Titus Antistius

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Titus Antistius was a man of ancient Rome who served as quaestor in Macedonia in 50 BC. When the leader Pompey came into the province in the following year, Antistius had received no successor; and according to Cicero, he did only as much for Pompey as circumstances compelled him. During this time, Pompey compelled Titus to coin silver for him. [1]

Antistius took no part in the war, and after the Battle of Pharsalus went to Bithynia, where he saw Julius Caesar and was pardoned by him. He died at Corcyra (modern Corfu) on his return, leaving behind him considerable property.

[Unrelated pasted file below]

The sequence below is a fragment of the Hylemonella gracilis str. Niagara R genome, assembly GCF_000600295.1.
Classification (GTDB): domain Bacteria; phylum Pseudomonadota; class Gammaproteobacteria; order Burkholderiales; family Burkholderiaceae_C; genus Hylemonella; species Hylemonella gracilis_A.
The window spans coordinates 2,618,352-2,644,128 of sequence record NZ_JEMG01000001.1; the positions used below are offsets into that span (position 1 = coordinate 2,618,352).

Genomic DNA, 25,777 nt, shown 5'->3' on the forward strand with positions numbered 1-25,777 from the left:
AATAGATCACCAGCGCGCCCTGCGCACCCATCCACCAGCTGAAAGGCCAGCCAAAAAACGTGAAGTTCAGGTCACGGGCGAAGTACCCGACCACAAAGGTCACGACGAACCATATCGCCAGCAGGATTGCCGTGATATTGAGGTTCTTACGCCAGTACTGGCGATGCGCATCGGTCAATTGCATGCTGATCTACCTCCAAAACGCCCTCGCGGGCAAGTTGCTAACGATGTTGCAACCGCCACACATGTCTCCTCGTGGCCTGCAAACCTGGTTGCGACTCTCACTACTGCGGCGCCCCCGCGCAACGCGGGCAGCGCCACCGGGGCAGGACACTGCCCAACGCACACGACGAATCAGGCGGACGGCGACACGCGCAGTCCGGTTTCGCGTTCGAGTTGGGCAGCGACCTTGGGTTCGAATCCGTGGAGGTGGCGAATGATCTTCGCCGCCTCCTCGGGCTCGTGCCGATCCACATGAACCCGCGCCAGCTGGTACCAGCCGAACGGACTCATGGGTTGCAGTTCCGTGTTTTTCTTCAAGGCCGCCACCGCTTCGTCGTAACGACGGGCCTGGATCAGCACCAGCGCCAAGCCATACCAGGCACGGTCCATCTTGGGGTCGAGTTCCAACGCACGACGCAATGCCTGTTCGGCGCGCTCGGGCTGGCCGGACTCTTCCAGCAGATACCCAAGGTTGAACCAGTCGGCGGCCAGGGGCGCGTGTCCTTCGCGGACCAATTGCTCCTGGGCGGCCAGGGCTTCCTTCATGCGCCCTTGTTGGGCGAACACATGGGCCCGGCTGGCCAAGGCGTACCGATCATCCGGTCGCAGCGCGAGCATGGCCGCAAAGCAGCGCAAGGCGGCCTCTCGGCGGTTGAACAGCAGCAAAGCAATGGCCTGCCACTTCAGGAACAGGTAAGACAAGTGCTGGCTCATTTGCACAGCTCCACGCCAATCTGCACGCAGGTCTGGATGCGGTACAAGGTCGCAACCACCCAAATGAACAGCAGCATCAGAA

Antistius is known almost solely because of his mention in Cicero's correspondence with Lucius Munatius Plancus. [2]


  1. Del Mar, Alexander (1899). The Middle Ages Revisited: Or, The Roman Government and Religion and Their Relations to Britain. Cambridge Encyclopedia Company. pp.  127 . Retrieved 2016-02-06.
  2. Cicero, Epistulae ad Familiares 13.29

PD-icon.svg  This article incorporates text from a publication now in the public domain :  Smith, William (1870). "T. Antistius". In Smith, William (ed.). Dictionary of Greek and Roman Biography and Mythology . 1. p. 209.

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